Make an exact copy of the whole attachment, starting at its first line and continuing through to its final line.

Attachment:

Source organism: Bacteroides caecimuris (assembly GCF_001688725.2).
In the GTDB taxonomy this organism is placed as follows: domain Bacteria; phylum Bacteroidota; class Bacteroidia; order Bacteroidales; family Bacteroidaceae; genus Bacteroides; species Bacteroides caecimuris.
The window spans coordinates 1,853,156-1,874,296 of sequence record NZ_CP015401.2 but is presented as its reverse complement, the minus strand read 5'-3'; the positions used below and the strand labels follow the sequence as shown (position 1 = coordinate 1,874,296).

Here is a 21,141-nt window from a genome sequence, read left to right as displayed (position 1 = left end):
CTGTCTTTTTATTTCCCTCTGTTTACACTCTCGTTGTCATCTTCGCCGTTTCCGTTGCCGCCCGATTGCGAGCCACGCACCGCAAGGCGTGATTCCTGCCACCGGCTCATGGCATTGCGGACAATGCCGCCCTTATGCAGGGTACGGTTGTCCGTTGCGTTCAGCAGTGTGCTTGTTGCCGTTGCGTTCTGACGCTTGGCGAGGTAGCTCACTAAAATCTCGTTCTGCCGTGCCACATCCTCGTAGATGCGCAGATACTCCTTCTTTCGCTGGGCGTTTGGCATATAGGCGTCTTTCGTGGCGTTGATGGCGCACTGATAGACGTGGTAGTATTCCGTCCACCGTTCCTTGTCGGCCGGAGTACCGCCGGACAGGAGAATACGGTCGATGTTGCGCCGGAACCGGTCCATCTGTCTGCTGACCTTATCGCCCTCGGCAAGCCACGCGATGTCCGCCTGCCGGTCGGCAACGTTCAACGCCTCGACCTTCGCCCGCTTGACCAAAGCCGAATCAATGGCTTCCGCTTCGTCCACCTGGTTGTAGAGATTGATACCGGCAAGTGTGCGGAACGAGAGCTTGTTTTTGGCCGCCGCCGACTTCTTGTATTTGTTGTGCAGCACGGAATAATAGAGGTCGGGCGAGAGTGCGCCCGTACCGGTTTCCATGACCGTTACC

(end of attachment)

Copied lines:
Source organism: Bacteroides caecimuris (assembly GCF_001688725.2).
In the GTDB taxonomy this organism is placed as follows: domain Bacteria; phylum Bacteroidota; class Bacteroidia; order Bacteroidales; family Bacteroidaceae; genus Bacteroides; species Bacteroides caecimuris.
The window spans coordinates 1,853,156-1,874,296 of sequence record NZ_CP015401.2 but is presented as its reverse complement, the minus strand read 5'-3'; the positions used below and the strand labels follow the sequence as shown (position 1 = coordinate 1,874,296).

Here is a 21,141-nt window from a genome sequence, read left to right as displayed (position 1 = left end):
CTGTCTTTTTATTTCCCTCTGTTTACACTCTCGTTGTCATCTTCGCCGTTTCCGTTGCCGCCCGATTGCGAGCCACGCACCGCAAGGCGTGATTCCTGCCACCGGCTCATGGCATTGCGGACAATGCCGCCCTTATGCAGGGTACGGTTGTCCGTTGCGTTCAGCAGTGTGCTTGTTGCCGTTGCGTTCTGACGCTTGGCGAGGTAGCTCACTAAAATCTCGTTCTGCCGTGCCACATCCTCGTAGATGCGCAGATACTCCTTCTTTCGCTGGGCGTTTGGCATATAGGCGTCTTTCGTGGCGTTGATGGCGCACTGATAGACGTGGTAGTATTCCGTCCACCGTTCCTTGTCGGCCGGAGTACCGCCGGACAGGAGAATACGGTCGATGTTGCGCCGGAACCGGTCCATCTGTCTGCTGACCTTATCGCCCTCGGCAAGCCACGCGATGTCCGCCTGCCGGTCGGCAACGTTCAACGCCTCGACCTTCGCCCGCTTGACCAAAGCCGAATCAATGGCTTCCGCTTCGTCCACCTGGTTGTAGAGATTGATACCGGCAAGTGTGCGGAACGAGAGCTTGTTTTTGGCCGCCGCCGACTTCTTGTATTTGTTGTGCAGCACGGAATAATAGAGGTCGGGCGAGAGTGCGCCCGTACCGGTTTCCATGACCGTTACC